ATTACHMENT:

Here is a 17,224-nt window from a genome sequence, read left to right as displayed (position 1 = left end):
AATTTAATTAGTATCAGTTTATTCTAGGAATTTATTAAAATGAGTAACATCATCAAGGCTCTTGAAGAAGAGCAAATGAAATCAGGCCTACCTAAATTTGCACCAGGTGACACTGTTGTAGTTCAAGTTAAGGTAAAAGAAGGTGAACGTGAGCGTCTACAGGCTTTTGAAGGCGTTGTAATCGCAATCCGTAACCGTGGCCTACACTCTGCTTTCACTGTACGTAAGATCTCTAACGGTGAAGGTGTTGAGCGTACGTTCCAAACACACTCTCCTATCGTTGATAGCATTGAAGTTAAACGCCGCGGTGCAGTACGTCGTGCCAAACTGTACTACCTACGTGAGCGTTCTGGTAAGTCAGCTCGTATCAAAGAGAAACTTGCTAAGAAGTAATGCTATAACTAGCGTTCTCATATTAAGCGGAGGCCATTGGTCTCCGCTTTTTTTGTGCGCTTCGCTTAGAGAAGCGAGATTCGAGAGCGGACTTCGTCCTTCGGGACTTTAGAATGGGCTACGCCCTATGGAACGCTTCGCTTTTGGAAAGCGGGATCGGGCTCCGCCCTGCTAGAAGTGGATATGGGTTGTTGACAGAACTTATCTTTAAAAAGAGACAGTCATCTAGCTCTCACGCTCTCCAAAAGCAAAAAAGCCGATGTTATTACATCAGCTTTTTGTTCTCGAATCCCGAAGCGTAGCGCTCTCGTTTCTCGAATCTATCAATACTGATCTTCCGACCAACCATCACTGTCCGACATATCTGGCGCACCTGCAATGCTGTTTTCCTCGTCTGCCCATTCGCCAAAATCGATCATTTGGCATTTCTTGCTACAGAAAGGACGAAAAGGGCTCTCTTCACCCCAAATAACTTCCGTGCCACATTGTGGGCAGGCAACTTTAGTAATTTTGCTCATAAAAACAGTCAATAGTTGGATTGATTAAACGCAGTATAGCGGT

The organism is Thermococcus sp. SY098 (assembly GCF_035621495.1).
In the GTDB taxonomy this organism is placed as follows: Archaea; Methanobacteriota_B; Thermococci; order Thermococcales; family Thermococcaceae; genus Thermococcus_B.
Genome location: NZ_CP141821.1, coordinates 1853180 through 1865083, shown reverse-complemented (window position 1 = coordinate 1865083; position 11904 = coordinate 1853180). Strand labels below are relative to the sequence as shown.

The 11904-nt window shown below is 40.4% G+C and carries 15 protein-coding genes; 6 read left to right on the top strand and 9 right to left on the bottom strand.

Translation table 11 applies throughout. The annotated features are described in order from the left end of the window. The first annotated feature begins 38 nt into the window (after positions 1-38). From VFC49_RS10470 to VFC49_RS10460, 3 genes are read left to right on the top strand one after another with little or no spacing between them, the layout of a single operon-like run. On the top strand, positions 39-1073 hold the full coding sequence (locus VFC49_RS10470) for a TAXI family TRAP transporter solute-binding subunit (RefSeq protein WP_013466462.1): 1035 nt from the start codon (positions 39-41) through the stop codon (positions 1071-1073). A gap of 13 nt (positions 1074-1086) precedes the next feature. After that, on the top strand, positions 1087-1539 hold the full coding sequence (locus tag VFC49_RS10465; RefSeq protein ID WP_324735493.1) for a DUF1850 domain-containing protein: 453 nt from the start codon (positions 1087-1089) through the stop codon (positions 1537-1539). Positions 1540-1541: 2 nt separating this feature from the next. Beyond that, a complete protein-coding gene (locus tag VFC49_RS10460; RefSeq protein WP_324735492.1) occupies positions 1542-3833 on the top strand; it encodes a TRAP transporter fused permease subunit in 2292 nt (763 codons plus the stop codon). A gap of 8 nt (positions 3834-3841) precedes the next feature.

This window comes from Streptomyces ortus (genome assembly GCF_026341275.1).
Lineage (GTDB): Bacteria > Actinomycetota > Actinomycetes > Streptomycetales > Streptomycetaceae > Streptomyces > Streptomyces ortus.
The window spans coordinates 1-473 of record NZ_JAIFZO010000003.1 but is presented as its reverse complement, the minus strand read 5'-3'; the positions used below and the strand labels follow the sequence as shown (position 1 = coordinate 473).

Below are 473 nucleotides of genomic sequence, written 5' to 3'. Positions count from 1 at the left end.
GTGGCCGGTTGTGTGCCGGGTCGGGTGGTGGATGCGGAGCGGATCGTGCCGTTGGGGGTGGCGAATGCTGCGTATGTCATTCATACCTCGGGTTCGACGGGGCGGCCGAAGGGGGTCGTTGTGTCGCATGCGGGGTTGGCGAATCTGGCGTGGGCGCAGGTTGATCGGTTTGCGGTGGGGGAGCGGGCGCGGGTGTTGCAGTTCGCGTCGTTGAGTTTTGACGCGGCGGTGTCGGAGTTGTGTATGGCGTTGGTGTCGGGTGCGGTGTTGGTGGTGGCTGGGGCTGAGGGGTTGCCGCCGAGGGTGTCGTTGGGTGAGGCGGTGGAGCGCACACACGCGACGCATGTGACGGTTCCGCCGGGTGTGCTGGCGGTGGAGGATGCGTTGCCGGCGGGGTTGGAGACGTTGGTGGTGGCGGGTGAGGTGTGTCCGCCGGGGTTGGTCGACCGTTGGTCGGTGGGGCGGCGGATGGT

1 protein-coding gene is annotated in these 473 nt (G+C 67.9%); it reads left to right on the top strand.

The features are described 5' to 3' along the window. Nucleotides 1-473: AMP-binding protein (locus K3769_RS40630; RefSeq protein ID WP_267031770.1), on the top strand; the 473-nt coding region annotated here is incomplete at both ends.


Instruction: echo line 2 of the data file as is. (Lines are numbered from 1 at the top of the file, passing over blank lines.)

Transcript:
AATTTAATTAGTATCAGTTTATTCTAGGAATTTATTAAAATGAGTAACATCATCAAGGCTCTTGAAGAAGAGCAAATGAAATCAGGCCTACCTAAATTTGCACCAGGTGACACTGTTGTAGTTCAAGTTAAGGTAAAAGAAGGTGAACGTGAGCGTCTACAGGCTTTTGAAGGCGTTGTAATCGCAATCCGTAACCGTGGCCTACACTCTGCTTTCACTGTACGTAAGATCTCTAACGGTGAAGGTGTTGAGCGTACGTTCCAAACACACTCTCCTATCGTTGATAGCATTGAAGTTAAACGCCGCGGTGCAGTACGTCGTGCCAAACTGTACTACCTACGTGAGCGTTCTGGTAAGTCAGCTCGTATCAAAGAGAAACTTGCTAAGAAGTAATGCTATAACTAGCGTTCTCATATTAAGCGGAGGCCATTGGTCTCCGCTTTTTTTGTGCGCTTCGCTTAGAGAAGCGAGATTCGAGAGCGGACTTCGTCCTTCGGGACTTTAGAATGGGCTACGCCCTATGGAACGCTTCGCTTTTGGAAAGCGGGATCGGGCTCCGCCCTGCTAGAAGTGGATATGGGTTGTTGACAGAACTTATCTTTAAAAAGAGACAGTCATCTAGCTCTCACGCTCTCCAAAAGCAAAAAAGCCGATGTTATTACATCAGCTTTTTGTTCTCGAATCCCGAAGCGTAGCGCTCTCGTTTCTCGAATCTATCAATACTGATCTTCCGACCAACCATCACTGTCCGACATATCTGGCGCACCTGCAATGCTGTTTTCCTCGTCTGCCCATTCGCCAAAATCGATCATTTGGCATTTCTTGCTACAGAAAGGACGAAAAGGGCTCTCTTCACCCCAAATAACTTCCGTGCCACATTGTGGGCAGGCAACTTTAGTAATTTTGCTCATAAAAACAGTCAATAGTTGGATTGATTAAACGCAGTATAGCGGT